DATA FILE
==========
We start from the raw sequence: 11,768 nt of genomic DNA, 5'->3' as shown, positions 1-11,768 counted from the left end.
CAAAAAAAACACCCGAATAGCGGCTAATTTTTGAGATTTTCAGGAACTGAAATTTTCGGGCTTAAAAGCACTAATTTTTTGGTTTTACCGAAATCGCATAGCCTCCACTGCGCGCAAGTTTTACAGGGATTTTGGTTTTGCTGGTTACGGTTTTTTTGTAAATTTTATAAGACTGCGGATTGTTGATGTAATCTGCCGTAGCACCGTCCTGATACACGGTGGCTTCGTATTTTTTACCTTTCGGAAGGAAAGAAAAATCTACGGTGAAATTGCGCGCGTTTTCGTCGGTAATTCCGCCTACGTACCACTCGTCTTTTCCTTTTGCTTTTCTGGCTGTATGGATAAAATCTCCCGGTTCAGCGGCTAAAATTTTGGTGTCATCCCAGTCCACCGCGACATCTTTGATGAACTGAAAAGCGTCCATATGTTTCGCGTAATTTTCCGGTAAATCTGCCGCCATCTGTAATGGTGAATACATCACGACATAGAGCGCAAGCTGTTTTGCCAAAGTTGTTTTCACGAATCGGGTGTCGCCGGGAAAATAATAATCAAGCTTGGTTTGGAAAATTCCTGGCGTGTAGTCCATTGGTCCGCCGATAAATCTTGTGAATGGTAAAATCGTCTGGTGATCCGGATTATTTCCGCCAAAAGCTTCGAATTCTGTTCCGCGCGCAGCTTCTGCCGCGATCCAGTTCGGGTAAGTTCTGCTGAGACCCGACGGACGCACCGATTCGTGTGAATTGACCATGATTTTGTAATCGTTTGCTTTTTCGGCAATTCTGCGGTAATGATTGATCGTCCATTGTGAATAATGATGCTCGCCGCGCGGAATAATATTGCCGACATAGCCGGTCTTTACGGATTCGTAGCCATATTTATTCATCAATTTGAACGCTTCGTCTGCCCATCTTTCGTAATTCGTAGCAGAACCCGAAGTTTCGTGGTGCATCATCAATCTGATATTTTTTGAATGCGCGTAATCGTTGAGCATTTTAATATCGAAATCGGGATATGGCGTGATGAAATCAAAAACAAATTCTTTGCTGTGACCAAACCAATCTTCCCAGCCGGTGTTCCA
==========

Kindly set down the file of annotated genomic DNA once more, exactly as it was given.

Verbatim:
We start from the raw sequence: 11,768 nt of genomic DNA, 5'->3' as shown, positions 1-11,768 counted from the left end.
CAAAAAAAACACCCGAATAGCGGCTAATTTTTGAGATTTTCAGGAACTGAAATTTTCGGGCTTAAAAGCACTAATTTTTTGGTTTTACCGAAATCGCATAGCCTCCACTGCGCGCAAGTTTTACAGGGATTTTGGTTTTGCTGGTTACGGTTTTTTTGTAAATTTTATAAGACTGCGGATTGTTGATGTAATCTGCCGTAGCACCGTCCTGATACACGGTGGCTTCGTATTTTTTACCTTTCGGAAGGAAAGAAAAATCTACGGTGAAATTGCGCGCGTTTTCGTCGGTAATTCCGCCTACGTACCACTCGTCTTTTCCTTTTGCTTTTCTGGCTGTATGGATAAAATCTCCCGGTTCAGCGGCTAAAATTTTGGTGTCATCCCAGTCCACCGCGACATCTTTGATGAACTGAAAAGCGTCCATATGTTTCGCGTAATTTTCCGGTAAATCTGCCGCCATCTGTAATGGTGAATACATCACGACATAGAGCGCAAGCTGTTTTGCCAAAGTTGTTTTCACGAATCGGGTGTCGCCGGGAAAATAATAATCAAGCTTGGTTTGGAAAATTCCTGGCGTGTAGTCCATTGGTCCGCCGATAAATCTTGTGAATGGTAAAATCGTCTGGTGATCCGGATTATTTCCGCCAAAAGCTTCGAATTCTGTTCCGCGCGCAGCTTCTGCCGCGATCCAGTTCGGGTAAGTTCTGCTGAGACCCGACGGACGCACCGATTCGTGTGAATTGACCATGATTTTGTAATCGTTTGCTTTTTCGGCAATTCTGCGGTAATGATTGATCGTCCATTGTGAATAATGATGCTCGCCGCGCGGAATAATATTGCCGACATAGCCGGTCTTTACGGATTCGTAGCCATATTTATTCATCAATTTGAACGCTTCGTCTGCCCATCTTTCGTAATTCGTAGCAGAACCCGAAGTTTCGTGGTGCATCATCAATCTGATATTTTTTGAATGCGCGTAATCGTTGAGCATTTTAATATCGAAATCGGGATATGGCGTGATGAAATCAAAAACAAATTCTTTGCTGTGACCAAACCAATCTTCCCAGCCGGTGTTCCA